MAVEN Launch

It was Monday, November 18, 2013 around 10:00 a.m. and I was standing in a humid Florida parking lot in the midst of a large crowd of people. We were all waiting to get on one of the many buses that had gathered there. We all had good reason to be waiting in that parking lot. The buses were going to the NASA Causeway where we would get to see a rocket launch a spacecraft on its way to Mars. [Read More]

Mock service dependencies

Suppose you’re building a service that depends on several other services to work. You write a bunch of code and carefully include error handling code and have a plan for what happens if each service your new service calls fails. Naturally, you want to test your code. These services are invoked over a network. Perhaps they’re web services but they may be some other network protocol. Suppose further your code is nicely factored so there’s a “client” class that presents the network service as a library API to the rest of the service. [Read More]

Make a decision

You’ve got a choice to make. You’ve carefully written down the various attributes you care about and how well each choice lines up with those attributes. You’re having a hard time making a decision because with the information you have now they all look very similar. One of the following is true: You’re missing attributes with which to evaluate the choices, attributes which would differentiate the choices for you You’re incorrect about how well the choices match your evaluate criteria There really is no difference between the choices given information you can have now (ruling out somehow getting future knowledge) Don’t discount the possibility that the situation is the last one. [Read More]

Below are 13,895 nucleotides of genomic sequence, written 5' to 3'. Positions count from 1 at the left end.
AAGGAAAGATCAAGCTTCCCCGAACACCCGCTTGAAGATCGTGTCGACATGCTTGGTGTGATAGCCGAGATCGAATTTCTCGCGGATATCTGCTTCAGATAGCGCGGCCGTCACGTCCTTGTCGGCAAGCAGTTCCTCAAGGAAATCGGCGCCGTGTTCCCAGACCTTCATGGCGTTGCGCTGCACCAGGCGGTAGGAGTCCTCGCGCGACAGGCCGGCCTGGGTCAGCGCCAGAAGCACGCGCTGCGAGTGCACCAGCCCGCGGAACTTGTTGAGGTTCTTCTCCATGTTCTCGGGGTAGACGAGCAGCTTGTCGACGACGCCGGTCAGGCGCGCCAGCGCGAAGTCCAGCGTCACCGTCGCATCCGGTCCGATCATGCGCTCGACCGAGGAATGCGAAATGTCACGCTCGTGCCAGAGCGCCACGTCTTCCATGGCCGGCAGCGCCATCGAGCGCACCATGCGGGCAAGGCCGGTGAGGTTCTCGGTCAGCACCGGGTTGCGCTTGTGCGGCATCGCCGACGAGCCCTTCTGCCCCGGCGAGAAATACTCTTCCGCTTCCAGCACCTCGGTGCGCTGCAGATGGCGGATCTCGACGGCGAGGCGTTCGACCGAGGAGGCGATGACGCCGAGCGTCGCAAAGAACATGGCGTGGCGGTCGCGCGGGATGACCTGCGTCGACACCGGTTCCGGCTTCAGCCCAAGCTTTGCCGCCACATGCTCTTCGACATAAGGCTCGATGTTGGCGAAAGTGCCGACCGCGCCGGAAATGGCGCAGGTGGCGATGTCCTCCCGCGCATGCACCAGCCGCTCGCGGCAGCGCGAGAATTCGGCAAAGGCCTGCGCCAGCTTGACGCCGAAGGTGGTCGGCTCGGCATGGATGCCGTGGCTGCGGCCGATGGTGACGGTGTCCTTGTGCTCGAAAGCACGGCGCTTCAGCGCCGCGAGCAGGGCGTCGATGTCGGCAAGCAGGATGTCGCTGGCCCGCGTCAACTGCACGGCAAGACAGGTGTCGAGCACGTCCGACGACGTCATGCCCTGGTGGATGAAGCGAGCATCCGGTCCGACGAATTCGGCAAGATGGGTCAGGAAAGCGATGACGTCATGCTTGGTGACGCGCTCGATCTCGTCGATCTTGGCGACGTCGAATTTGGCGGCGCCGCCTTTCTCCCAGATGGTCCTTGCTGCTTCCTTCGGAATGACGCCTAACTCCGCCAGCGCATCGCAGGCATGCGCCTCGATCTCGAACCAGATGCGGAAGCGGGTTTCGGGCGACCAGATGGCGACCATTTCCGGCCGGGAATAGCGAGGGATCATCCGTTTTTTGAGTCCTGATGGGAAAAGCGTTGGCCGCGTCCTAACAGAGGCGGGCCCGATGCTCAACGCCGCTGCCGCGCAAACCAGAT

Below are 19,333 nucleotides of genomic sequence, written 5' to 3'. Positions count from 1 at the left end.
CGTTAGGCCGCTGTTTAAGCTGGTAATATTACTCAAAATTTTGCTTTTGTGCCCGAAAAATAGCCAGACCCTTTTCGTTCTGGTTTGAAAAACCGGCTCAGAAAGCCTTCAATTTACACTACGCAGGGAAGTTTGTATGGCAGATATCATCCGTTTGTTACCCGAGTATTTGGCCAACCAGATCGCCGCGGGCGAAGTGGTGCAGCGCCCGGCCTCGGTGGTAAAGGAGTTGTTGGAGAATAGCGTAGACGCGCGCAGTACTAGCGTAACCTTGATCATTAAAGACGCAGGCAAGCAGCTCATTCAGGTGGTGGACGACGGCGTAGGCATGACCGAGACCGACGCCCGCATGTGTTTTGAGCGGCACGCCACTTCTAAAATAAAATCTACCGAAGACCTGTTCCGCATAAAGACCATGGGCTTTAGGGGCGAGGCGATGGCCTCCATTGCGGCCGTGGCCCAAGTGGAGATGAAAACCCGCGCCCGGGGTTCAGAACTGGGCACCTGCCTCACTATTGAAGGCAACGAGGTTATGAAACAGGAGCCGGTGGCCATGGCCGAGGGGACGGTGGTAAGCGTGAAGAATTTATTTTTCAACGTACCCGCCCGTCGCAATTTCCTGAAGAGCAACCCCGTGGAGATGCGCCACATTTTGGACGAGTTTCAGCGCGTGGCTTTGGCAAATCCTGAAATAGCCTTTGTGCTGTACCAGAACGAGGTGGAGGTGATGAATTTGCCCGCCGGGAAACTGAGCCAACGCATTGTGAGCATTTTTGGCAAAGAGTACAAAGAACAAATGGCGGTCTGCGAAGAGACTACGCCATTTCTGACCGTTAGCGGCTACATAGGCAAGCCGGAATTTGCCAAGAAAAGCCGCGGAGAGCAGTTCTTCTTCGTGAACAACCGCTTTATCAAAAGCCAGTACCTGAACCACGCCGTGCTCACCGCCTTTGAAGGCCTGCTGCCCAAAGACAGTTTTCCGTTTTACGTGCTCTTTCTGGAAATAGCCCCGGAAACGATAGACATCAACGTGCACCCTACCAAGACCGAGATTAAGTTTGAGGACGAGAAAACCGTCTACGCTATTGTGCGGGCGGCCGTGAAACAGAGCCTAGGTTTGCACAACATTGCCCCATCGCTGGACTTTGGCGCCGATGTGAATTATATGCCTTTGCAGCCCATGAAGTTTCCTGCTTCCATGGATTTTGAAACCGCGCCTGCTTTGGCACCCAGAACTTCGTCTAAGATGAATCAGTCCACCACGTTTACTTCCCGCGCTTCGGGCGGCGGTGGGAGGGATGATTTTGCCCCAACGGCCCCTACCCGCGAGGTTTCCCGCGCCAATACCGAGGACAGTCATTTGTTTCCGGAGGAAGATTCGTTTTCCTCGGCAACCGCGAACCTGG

Learning debugging

In my learning programming post I wrote about some approaches for learning to program and linked to a bunch of resources. Some of my insightful friends pointed out that most programming teaching doesn’t cover debugging and that lack leads to a lot of frustration. This is particularly hard on those working alone or with other people that don’t know how to debug. Debugging is the art of figuring out why a system doesn’t work. [Read More]

Learning Programming

I’m interested in how people learn to program. Over the past few years, friends or relatives have asked me about resources for learning to program for themselves or for people they know. I’ve collected and refined that advice here. It’s hard to know what approach will work for someone to learn to program. It’s hard work so it’s important that each step be interesting and rewarding enough to keep going particularly when there’s no external force such as formal courses. [Read More]

The Robustness Principal and internal APIs

RFC 761 section 1.2.2. 2.10. Robustness Principle TCP implementations should follow a general principle of robustness: be conservative in what you do, be liberal in what you accept from others. RFC 1122 elaborates with section 1.2.2.: 1.2.2 Robustness Principle At every layer of the protocols, there is a general rule whose application can lead to enormous benefits in robustness and interoperability [IP:1]: “Be liberal in what you accept, and conservative in what you send” Software should be written to deal with every conceivable error, no matter how unlikely; sooner or later a packet will come in with that particular combination of errors and attributes, and unless the software is prepared, chaos can ensue. [Read More]